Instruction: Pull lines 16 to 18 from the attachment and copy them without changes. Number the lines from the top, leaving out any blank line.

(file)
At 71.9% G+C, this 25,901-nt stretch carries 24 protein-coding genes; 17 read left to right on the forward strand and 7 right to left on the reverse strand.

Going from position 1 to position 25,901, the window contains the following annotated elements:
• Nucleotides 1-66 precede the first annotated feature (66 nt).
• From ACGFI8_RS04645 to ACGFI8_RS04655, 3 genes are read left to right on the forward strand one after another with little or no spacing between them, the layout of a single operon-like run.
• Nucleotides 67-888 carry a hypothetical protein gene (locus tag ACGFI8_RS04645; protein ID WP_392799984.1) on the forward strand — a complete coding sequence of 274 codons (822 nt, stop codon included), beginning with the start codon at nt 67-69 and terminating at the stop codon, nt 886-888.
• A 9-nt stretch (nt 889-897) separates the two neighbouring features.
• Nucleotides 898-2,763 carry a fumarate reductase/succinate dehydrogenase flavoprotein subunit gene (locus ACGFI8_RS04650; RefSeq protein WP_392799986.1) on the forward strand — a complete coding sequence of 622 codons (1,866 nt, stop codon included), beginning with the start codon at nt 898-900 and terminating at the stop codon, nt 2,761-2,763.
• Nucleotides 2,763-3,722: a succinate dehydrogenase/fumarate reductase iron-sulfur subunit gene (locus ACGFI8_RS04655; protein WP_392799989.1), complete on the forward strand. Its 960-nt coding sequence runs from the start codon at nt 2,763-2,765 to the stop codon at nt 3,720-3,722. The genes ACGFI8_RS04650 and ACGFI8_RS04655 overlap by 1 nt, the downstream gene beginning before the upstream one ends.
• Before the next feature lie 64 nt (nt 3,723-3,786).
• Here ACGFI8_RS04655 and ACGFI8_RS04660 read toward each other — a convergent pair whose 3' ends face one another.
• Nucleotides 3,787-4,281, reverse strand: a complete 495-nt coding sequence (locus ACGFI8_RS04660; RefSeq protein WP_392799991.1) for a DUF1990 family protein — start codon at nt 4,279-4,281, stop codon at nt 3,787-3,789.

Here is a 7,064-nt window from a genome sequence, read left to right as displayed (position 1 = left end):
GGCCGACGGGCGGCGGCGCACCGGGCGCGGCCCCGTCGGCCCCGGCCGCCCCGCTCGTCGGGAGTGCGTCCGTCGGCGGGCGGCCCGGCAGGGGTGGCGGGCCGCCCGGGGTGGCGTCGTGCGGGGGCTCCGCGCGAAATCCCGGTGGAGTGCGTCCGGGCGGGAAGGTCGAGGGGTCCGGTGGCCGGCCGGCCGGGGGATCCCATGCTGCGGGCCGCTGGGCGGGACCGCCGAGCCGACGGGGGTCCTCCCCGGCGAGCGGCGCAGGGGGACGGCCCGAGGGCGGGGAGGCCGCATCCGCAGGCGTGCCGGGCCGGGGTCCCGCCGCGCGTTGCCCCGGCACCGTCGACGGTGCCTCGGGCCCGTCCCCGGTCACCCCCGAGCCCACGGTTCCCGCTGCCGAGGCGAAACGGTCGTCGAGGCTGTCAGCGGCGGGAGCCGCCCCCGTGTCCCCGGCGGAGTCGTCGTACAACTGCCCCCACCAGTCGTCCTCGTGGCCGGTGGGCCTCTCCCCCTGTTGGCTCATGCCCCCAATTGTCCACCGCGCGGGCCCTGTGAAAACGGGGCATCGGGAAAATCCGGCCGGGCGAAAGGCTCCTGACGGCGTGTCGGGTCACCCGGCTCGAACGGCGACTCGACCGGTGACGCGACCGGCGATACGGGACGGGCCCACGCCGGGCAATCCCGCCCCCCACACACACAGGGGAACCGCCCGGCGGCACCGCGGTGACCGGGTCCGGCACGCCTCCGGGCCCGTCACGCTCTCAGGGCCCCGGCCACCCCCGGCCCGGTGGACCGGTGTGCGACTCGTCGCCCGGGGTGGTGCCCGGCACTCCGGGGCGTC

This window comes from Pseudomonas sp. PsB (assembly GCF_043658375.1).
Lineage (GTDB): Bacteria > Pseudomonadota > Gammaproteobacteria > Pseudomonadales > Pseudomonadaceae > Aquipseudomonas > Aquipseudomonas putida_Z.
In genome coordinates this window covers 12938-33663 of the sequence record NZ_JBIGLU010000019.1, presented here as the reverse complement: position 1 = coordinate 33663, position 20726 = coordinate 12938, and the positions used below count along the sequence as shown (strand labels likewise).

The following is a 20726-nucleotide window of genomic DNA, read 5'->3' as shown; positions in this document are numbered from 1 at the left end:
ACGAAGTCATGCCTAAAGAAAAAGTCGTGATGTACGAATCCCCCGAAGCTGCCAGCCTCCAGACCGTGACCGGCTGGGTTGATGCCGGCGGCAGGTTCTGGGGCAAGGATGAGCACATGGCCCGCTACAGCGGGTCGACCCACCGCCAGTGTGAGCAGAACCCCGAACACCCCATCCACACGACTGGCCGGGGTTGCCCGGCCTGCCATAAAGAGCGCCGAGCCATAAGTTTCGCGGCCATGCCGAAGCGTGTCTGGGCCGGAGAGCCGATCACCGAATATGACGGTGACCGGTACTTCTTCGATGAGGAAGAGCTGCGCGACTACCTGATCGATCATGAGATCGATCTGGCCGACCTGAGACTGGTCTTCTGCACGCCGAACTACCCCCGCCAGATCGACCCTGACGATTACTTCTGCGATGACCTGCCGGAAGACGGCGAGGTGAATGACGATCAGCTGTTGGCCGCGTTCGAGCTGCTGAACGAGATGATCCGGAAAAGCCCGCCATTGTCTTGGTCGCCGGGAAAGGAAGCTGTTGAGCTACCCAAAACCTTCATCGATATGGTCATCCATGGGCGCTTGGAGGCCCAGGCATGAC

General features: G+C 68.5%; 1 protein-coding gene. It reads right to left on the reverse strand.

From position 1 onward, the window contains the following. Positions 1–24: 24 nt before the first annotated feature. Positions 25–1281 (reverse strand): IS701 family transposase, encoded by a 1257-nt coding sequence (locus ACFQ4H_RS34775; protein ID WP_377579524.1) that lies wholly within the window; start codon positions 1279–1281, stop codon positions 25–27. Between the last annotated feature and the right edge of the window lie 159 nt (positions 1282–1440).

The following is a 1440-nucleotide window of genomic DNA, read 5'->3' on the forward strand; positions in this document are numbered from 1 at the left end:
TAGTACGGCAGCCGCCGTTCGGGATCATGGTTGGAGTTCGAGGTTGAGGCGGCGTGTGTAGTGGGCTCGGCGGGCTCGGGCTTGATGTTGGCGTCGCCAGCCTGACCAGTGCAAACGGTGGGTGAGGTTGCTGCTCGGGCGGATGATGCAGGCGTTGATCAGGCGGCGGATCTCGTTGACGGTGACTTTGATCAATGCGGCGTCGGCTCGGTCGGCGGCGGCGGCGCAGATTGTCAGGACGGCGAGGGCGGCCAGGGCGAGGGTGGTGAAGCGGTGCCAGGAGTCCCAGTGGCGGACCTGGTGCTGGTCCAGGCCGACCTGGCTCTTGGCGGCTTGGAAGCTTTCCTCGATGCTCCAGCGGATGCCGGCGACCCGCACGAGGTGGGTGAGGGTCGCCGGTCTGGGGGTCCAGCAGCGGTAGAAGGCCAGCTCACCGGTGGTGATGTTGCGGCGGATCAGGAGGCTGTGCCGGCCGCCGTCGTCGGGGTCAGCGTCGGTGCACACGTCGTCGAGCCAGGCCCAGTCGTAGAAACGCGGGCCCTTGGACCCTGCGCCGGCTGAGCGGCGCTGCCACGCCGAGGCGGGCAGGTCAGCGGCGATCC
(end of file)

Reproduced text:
In genome coordinates this window covers 12938-33663 of the sequence record NZ_JBIGLU010000019.1, presented here as the reverse complement: position 1 = coordinate 33663, position 20726 = coordinate 12938, and the positions used below count along the sequence as shown (strand labels likewise).

The following is a 20726-nucleotide window of genomic DNA, read 5'->3' as shown; positions in this document are numbered from 1 at the left end:
ACGAAGTCATGCCTAAAGAAAAAGTCGTGATGTACGAATCCCCCGAAGCTGCCAGCCTCCAGACCGTGACCGGCTGGGTTGATGCCGGCGGCAGGTTCTGGGGCAAGGATGAGCACATGGCCCGCTACAGCGGGTCGACCCACCGCCAGTGTGAGCAGAACCCCGAACACCCCATCCACACGACTGGCCGGGGTTGCCCGGCCTGCCATAAAGAGCGCCGAGCCATAAGTTTCGCGGCCATGCCGAAGCGTGTCTGGGCCGGAGAGCCGATCACCGAATATGACGGTGACCGGTACTTCTTCGATGAGGAAGAGCTGCGCGACTACCTGATCGATCATGAGATCGATCTGGCCGACCTGAGACTGGTCTTCTGCACGCCGAACTACCCCCGCCAGATCGACCCTGACGATTACTTCTGCGATGACCTGCCGGAAGACGGCGAGGTGAATGACGATCAGCTGTTGGCCGCGTTCGAGCTGCTGAACGAGATGATCCGGAAAAGCCCGCCATTGTCTTGGTCGCCGGGAAAGGAAGCTGTTGAGCTACCCAAAACCTTCATCGATATGGTCATCCATGGGCGCTTGGAGGCCCAGGCATGAC